Corn futures have been supported in recent weeks by renewed buying from China. In mid-March, China purchased over 80 million bushels during a four-day buying spree. However, weekly export commitments are still far below the five-year average and down 34% when compared to this date last year. Uncertainty regarding the South American crop is also weighing on the market. Argentina has received some rain, but it might have been too late to improve yields. Brazil’s weather has been more beneficial, and the crop there is still expected to be large, if not exactly a bin-buster. Slow movement in the country has resulted in higher old-crop futures. May needs to close above $6.50 to suggest further gains are possible. New-crop futures have not seen the same strength but are trying to build some upward momentum. December has resistance at $5.75. Corn seeding is just getting started-the deep south has made significant progress, with south Arkansas already seeing some activity despite wet conditions. On Friday, USDA will release its Quarterly Grain Stocks report and the first survey-based planting intentions report. Expectations are for a large corn crop, and that will likely keep a lid on prices for the time being.
Cotton futures have posted solid gains this week, with some contracts closing limit-up. Traders are reacting to pre-report estimates ahead of Friday’s planting intentions report. The average guess-timate is 11 million acres, within a range of 11.5-12.7 million, down from 13.8 million last year. A weaker dollar and improved export demand have also been supportive. USDA pegged the crop at 10.9 million acres in February, while in the National Cotton Council’s annual survey, farmers reported intentions of 11.4 million acres.
Rice futures have been building some upward momentum, building on support at recent lows. May futures are trading at their highest level in four-weeks, but have found resistance at $18. New-crop September achieved an upside objective of closing the downward chart gap left on March 7 between $15.95 and $15.90, but has been unable to challenge the $16 mark. Pre-report estimates have pegged the rice crop at 2.5 million acres, with a range of 2.2-2.9 million. If realized, 2.5 million acres would be up 13% from the 2022 rice crop. Cool, wet conditions in the Mid-South mean the crop is off to a slow start in Arkansas, but it’s still early. USDA will begin releasing Weekly Crop Progress reports the first week of April.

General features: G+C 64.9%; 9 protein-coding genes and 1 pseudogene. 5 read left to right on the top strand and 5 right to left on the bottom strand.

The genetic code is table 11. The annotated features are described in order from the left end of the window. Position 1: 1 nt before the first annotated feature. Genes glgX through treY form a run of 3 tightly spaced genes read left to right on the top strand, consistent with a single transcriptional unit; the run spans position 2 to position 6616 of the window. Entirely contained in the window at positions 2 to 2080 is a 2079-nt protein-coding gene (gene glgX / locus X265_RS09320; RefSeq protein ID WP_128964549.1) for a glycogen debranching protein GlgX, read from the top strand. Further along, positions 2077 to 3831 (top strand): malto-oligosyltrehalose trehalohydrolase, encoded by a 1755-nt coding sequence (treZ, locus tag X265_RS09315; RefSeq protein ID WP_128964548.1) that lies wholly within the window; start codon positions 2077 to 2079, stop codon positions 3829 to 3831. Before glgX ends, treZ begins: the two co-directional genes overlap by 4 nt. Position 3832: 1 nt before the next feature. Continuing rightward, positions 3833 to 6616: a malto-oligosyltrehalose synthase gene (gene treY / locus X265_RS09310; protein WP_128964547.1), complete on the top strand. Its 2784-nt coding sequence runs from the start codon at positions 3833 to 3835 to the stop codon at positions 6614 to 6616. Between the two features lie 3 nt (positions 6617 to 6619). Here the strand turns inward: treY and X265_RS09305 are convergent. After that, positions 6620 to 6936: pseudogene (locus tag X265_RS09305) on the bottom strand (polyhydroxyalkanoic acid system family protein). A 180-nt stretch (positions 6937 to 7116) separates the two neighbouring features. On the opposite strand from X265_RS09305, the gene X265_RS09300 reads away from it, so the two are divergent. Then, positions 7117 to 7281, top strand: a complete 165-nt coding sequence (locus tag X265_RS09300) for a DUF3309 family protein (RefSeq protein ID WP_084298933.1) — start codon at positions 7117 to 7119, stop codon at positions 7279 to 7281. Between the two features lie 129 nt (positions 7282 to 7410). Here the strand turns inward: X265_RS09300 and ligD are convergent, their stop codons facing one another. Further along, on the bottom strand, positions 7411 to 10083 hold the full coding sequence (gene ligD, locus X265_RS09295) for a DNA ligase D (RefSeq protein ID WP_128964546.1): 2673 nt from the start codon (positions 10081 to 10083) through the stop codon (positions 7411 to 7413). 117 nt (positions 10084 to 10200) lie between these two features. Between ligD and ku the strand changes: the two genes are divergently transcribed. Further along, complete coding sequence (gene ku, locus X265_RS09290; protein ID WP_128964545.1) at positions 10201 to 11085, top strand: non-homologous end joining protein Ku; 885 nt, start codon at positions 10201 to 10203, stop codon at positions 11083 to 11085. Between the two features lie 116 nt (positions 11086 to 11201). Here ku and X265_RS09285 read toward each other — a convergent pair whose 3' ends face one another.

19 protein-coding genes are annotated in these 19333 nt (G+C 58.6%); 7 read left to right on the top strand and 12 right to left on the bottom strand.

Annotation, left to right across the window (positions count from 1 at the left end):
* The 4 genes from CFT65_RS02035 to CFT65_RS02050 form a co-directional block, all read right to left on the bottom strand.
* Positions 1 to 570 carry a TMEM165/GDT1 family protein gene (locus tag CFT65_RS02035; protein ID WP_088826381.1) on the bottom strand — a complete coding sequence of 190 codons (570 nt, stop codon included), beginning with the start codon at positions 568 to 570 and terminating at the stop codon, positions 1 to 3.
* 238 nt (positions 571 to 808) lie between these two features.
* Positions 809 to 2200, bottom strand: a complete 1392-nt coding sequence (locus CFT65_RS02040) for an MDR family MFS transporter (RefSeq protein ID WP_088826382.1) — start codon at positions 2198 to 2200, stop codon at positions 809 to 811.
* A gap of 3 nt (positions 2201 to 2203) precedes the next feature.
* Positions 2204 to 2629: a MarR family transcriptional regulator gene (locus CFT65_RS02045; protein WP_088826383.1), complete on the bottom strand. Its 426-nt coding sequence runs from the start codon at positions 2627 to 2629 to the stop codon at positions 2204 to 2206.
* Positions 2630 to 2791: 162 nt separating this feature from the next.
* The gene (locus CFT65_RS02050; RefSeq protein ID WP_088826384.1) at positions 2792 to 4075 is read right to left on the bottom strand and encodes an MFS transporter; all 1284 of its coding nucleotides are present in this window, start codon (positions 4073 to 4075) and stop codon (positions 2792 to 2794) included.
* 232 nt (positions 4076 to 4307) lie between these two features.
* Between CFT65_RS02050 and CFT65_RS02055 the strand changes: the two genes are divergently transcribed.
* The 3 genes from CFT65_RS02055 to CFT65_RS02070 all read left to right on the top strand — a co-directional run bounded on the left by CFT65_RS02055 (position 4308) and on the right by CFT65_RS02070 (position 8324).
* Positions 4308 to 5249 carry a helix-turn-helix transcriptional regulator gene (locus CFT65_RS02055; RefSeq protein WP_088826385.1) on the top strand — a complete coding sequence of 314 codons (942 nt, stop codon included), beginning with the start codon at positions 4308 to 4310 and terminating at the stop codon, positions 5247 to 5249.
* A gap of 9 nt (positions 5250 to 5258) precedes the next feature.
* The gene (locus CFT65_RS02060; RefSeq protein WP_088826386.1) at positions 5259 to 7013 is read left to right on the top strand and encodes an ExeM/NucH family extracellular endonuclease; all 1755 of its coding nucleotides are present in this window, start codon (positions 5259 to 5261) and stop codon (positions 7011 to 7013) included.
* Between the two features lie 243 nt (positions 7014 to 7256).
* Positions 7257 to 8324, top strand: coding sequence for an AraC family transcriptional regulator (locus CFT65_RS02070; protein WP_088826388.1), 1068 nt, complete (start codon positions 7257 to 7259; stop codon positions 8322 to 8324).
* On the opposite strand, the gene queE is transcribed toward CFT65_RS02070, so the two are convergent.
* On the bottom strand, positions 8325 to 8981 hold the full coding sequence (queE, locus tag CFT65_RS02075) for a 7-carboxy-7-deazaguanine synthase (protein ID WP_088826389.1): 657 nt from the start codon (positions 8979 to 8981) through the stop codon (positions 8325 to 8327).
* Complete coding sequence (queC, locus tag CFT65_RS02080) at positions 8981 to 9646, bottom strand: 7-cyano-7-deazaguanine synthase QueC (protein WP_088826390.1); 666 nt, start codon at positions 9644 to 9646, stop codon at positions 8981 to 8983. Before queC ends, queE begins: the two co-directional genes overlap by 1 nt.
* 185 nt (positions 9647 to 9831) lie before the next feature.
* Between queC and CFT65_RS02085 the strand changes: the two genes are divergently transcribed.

Soybean futures have been locked in a sharp down-trend for the past couple of weeks. The market does seem to have found its bottom and has posted solid gains this week. Support for May is now at that low of $14.05, while November support is at $12.47. The selloff seems to be the result of the old adage “high prices cure high prices.” Demand has deteriorated due to high prices while those high prices encouraged producers in Brazil to plant a big crop. That means there will be lots of competition on the export market during this marketing year. The rebound this week is mostly due to technical buying as the market had become technically oversold. There could be some position evening ahead of Friday’s reports as well. In February, USDA estimated no change in soybean acres when compared with 2022, but there is still plenty of time for farmers to change course.
Live cattle futures have been under pressure as general concerns about the economy and the potential impacts on demand sparked a selloff. The market has found strength in recent days, however, from firm cash markets. The October contract has posted sharp gains and closed a downward chart gap left on March 13 between $163.17 and $162.90. Cattle market fundamentals remain supportive for prices. The March Cattle on Feed report again confirmed that supplies in US feedlots continue to decline from 2022. February market the sixth-straight month of declining feedlot placements.
June hog futures are attempting to recover after a selloff that took $16 off the market in the span of about seven trading days. The spike low of $87.80 should provide support. The market is oversold and there isn’t a lot of nearby resistance, which could help a potential recovery.
In the March supply/demand report, USDA raised its forecast for 2023 milk production on a larger cow inventory. Import estimates were also raised, while export projections were reduced. The Class III price projections were lowered, while Class IV prices are projected higher. The all-milk price is projected lower at $20.45 per cwt.